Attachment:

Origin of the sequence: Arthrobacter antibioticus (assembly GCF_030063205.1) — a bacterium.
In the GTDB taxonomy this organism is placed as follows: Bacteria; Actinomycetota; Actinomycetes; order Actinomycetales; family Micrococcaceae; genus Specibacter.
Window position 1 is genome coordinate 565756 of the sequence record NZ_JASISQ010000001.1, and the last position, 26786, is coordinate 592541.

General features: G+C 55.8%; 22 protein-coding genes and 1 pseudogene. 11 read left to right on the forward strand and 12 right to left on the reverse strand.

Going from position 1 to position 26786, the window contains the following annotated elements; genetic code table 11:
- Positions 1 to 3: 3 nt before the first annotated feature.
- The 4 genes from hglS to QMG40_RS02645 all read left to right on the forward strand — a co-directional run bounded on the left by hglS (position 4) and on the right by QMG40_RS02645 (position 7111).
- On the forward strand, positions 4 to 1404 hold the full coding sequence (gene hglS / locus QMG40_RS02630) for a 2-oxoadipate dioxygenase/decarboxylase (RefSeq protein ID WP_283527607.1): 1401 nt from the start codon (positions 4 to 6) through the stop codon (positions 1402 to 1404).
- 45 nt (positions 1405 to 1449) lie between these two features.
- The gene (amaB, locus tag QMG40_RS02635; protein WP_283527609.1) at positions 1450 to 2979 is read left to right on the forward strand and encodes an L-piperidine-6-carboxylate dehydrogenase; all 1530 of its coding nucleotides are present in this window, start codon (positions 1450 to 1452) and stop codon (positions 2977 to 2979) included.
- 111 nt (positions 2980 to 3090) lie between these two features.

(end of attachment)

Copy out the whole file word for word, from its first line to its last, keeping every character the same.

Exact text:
Origin of the sequence: Arthrobacter antibioticus (assembly GCF_030063205.1) — a bacterium.
In the GTDB taxonomy this organism is placed as follows: Bacteria; Actinomycetota; Actinomycetes; order Actinomycetales; family Micrococcaceae; genus Specibacter.
Window position 1 is genome coordinate 565756 of the sequence record NZ_JASISQ010000001.1, and the last position, 26786, is coordinate 592541.

General features: G+C 55.8%; 22 protein-coding genes and 1 pseudogene. 11 read left to right on the forward strand and 12 right to left on the reverse strand.

Going from position 1 to position 26786, the window contains the following annotated elements; genetic code table 11:
- Positions 1 to 3: 3 nt before the first annotated feature.
- The 4 genes from hglS to QMG40_RS02645 all read left to right on the forward strand — a co-directional run bounded on the left by hglS (position 4) and on the right by QMG40_RS02645 (position 7111).
- On the forward strand, positions 4 to 1404 hold the full coding sequence (gene hglS / locus QMG40_RS02630) for a 2-oxoadipate dioxygenase/decarboxylase (RefSeq protein ID WP_283527607.1): 1401 nt from the start codon (positions 4 to 6) through the stop codon (positions 1402 to 1404).
- 45 nt (positions 1405 to 1449) lie between these two features.
- The gene (amaB, locus tag QMG40_RS02635; protein WP_283527609.1) at positions 1450 to 2979 is read left to right on the forward strand and encodes an L-piperidine-6-carboxylate dehydrogenase; all 1530 of its coding nucleotides are present in this window, start codon (positions 1450 to 1452) and stop codon (positions 2977 to 2979) included.
- 111 nt (positions 2980 to 3090) lie between these two features.